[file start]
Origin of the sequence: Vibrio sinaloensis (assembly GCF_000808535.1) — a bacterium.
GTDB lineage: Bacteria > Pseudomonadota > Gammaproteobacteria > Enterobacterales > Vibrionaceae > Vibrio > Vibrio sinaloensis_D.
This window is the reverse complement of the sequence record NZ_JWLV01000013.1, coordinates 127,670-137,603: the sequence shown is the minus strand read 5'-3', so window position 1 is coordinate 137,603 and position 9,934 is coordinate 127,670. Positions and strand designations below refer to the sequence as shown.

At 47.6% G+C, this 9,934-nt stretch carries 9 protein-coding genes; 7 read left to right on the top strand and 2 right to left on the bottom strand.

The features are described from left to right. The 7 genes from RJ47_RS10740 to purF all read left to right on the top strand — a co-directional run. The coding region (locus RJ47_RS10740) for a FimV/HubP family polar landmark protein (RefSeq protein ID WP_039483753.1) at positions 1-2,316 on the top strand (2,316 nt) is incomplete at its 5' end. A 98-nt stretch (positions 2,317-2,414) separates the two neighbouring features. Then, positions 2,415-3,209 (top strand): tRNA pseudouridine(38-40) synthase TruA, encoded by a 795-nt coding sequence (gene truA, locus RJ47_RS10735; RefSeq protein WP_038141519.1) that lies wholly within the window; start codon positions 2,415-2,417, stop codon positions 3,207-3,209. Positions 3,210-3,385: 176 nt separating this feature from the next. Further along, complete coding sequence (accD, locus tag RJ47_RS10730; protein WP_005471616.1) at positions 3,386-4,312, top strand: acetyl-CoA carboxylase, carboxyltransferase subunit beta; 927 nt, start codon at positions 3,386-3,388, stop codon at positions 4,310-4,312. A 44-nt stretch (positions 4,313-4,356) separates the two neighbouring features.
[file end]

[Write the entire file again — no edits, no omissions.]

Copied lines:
Origin of the sequence: Vibrio sinaloensis (assembly GCF_000808535.1) — a bacterium.
GTDB lineage: Bacteria > Pseudomonadota > Gammaproteobacteria > Enterobacterales > Vibrionaceae > Vibrio > Vibrio sinaloensis_D.
This window is the reverse complement of the sequence record NZ_JWLV01000013.1, coordinates 127,670-137,603: the sequence shown is the minus strand read 5'-3', so window position 1 is coordinate 137,603 and position 9,934 is coordinate 127,670. Positions and strand designations below refer to the sequence as shown.

At 47.6% G+C, this 9,934-nt stretch carries 9 protein-coding genes; 7 read left to right on the top strand and 2 right to left on the bottom strand.

The features are described from left to right. The 7 genes from RJ47_RS10740 to purF all read left to right on the top strand — a co-directional run. The coding region (locus RJ47_RS10740) for a FimV/HubP family polar landmark protein (RefSeq protein ID WP_039483753.1) at positions 1-2,316 on the top strand (2,316 nt) is incomplete at its 5' end. A 98-nt stretch (positions 2,317-2,414) separates the two neighbouring features. Then, positions 2,415-3,209 (top strand): tRNA pseudouridine(38-40) synthase TruA, encoded by a 795-nt coding sequence (gene truA, locus RJ47_RS10735; RefSeq protein WP_038141519.1) that lies wholly within the window; start codon positions 2,415-2,417, stop codon positions 3,207-3,209. Positions 3,210-3,385: 176 nt separating this feature from the next. Further along, complete coding sequence (accD, locus tag RJ47_RS10730; protein WP_005471616.1) at positions 3,386-4,312, top strand: acetyl-CoA carboxylase, carboxyltransferase subunit beta; 927 nt, start codon at positions 3,386-3,388, stop codon at positions 4,310-4,312. A 44-nt stretch (positions 4,313-4,356) separates the two neighbouring features.